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Acting Sergeant Jake McNiece (US Army paratrooper of the 101st Airborne Division) with warpaint and mohawk ready to drop into Normandy, June 1944. He was the leader of the Filthy Thirteen - an elite demolition unit whose exploits inspired the novel move "The Dirty Dozen"

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Thompson Sub-machine gun 'Tommy Gun', invented in 1919. The Thompson was favored by soldiers, criminals, police and civilians alike for its ergonomics, compactness, large .45 ACP cartridge, reliability, and high volume of automatic fire.

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Prime Minister Winston Churchill (1874-1965) fires a Thompson sub-machine gun alongside the Allied Supreme Commander, General Dwight D. Eisenhower, during an inspection of US invasion forces, March 1944

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THOMPSON SUBMACHINE GUN/CALIBER 45 M1/A1/NO. 432620. AUTO ORDNANCE CORPORATION/BRIDGEPORT CONNECTICUT U.S.A.

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The United States Thompson submachine gun (Tommy Gun) was one of the most used guns by the US during World War II, used by many nations like Britain and Canada much like most American guns. In this picture you have two different mags, the most common on the left and the barrel one on the right which contains more ammo.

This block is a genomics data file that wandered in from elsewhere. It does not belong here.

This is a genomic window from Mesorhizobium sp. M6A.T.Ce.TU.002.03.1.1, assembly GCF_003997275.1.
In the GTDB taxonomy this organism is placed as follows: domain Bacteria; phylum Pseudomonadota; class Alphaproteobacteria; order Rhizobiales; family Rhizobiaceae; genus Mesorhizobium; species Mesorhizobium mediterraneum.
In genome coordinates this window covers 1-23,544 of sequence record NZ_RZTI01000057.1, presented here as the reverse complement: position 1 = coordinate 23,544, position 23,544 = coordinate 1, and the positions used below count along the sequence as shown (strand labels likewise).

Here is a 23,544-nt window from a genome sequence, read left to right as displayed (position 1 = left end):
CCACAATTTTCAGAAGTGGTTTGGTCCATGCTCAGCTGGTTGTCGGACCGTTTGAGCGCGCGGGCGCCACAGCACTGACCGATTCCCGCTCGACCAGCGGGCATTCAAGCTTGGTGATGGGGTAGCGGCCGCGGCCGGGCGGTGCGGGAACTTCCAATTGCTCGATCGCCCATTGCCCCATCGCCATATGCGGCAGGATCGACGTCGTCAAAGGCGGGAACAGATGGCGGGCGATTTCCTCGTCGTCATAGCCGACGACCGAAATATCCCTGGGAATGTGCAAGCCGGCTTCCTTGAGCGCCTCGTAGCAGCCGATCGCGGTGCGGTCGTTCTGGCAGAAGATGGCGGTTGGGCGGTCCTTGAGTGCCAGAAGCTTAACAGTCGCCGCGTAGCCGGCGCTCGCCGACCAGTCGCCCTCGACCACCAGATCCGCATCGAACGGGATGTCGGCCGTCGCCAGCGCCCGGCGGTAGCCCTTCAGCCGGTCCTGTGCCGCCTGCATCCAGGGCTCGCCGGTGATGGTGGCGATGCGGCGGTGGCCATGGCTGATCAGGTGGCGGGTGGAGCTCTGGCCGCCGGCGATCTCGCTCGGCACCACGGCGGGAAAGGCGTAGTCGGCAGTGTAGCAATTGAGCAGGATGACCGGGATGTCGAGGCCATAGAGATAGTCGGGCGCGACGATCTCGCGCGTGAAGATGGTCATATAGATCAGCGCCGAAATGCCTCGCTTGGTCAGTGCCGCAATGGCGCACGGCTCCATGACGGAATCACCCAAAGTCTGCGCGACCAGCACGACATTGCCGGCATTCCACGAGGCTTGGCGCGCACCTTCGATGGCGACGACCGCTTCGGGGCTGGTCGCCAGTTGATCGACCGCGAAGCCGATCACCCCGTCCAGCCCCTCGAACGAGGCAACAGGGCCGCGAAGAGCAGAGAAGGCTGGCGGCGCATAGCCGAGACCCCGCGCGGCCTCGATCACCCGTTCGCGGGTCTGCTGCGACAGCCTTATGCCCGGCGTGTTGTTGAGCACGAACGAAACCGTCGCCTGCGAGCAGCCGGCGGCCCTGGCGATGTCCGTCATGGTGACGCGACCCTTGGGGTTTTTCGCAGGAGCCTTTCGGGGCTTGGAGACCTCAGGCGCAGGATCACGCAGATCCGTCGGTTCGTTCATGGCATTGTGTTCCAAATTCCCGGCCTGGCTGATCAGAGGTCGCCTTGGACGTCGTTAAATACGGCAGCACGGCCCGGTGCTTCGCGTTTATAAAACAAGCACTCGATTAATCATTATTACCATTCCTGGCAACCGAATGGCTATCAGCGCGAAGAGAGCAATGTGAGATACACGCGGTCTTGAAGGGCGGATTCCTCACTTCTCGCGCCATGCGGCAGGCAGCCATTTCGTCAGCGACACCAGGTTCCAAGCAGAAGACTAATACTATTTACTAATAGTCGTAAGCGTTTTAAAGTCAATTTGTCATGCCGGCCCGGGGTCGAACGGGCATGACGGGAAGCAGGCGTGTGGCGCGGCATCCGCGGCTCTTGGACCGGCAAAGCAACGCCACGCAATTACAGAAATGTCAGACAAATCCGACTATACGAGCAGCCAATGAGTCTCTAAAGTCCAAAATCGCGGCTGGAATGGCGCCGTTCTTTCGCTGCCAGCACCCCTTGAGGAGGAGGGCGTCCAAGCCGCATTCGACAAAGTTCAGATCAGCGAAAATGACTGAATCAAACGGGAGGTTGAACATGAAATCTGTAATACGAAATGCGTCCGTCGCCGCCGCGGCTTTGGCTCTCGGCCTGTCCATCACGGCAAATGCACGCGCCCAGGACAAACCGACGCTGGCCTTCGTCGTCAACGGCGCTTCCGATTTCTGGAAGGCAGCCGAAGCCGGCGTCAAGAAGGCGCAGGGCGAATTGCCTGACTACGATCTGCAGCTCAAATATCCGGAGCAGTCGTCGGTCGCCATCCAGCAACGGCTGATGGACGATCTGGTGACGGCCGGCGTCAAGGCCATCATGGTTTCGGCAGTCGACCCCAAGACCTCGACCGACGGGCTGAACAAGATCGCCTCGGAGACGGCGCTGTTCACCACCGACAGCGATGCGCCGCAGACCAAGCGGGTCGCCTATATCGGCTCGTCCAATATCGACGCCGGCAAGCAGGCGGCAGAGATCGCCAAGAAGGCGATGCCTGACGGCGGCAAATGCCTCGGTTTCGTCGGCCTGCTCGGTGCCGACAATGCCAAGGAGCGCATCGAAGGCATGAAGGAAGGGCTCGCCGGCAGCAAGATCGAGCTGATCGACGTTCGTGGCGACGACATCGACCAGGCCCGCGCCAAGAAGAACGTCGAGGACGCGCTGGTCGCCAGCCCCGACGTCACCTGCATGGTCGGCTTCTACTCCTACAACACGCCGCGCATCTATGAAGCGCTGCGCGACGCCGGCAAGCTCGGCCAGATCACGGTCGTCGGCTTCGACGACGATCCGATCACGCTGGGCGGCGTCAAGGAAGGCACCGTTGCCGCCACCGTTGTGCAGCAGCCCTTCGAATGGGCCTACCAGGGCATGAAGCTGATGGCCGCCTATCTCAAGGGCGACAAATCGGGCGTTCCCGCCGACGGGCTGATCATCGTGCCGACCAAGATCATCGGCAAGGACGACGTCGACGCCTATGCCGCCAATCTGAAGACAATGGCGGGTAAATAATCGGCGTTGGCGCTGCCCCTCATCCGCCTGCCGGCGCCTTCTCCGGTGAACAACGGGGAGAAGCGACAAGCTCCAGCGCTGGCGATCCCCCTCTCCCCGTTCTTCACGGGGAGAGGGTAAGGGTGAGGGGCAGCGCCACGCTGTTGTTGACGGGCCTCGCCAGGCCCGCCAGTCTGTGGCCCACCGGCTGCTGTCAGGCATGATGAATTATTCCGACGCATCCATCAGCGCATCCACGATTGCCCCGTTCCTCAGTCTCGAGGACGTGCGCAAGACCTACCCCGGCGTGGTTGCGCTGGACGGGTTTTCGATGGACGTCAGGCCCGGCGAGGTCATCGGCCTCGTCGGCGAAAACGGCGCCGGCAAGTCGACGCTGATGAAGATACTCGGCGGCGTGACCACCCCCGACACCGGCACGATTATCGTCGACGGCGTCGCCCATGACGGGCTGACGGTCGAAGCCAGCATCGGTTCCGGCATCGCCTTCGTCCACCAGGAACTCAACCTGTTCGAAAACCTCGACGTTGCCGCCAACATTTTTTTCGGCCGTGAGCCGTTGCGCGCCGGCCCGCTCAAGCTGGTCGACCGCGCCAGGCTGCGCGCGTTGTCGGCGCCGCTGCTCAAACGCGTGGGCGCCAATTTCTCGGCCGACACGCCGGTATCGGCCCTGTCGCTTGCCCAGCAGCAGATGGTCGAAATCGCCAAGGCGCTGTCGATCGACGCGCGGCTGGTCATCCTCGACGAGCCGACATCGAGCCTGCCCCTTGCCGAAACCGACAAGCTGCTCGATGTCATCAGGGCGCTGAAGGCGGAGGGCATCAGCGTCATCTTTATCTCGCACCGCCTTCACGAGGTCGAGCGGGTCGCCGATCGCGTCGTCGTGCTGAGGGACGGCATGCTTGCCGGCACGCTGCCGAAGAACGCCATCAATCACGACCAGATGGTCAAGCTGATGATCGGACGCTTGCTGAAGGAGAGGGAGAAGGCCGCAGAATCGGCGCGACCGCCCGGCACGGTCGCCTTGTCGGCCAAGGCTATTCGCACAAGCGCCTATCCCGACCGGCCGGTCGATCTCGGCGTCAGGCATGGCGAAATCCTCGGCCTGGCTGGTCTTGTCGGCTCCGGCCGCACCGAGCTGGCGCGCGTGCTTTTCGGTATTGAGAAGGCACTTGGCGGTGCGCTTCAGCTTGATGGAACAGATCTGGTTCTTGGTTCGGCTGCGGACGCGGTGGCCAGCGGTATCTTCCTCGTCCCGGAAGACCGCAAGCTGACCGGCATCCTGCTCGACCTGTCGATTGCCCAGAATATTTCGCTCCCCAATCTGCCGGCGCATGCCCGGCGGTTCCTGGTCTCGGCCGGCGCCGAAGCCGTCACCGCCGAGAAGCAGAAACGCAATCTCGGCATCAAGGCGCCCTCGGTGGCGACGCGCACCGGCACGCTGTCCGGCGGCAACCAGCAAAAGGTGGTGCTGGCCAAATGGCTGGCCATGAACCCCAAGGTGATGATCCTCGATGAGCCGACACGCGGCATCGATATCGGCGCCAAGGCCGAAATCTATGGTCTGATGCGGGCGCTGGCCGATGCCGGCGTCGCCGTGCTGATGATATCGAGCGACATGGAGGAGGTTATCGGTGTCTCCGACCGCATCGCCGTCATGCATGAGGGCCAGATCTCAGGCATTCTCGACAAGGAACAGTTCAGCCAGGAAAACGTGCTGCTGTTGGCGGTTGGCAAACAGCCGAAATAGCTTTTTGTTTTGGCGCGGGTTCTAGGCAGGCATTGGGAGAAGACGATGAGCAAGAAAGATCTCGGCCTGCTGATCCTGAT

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M3 Grease Gun

Submachine Gun, Cal.45, M3 "Grease Gun", Ugly, inexpensive, durable. Used from WWII through Vietnam

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George "Machine Gun" Kelly is probably considered one of the most famous "gangsters" from the prohibition era. "Machine Gun" was born George Kelly Barnes on July 18, 1895, to a wealthy family living in Memphis, Tennessee. His nickname came from his favorite weapon, a Thompson submachine gun. Kelly’s most famous crime was the kidnapping of oil tycoon & businessman Charles Urschel in July 1933 for which he, and his gang, earned 200,000 dollars ransom.

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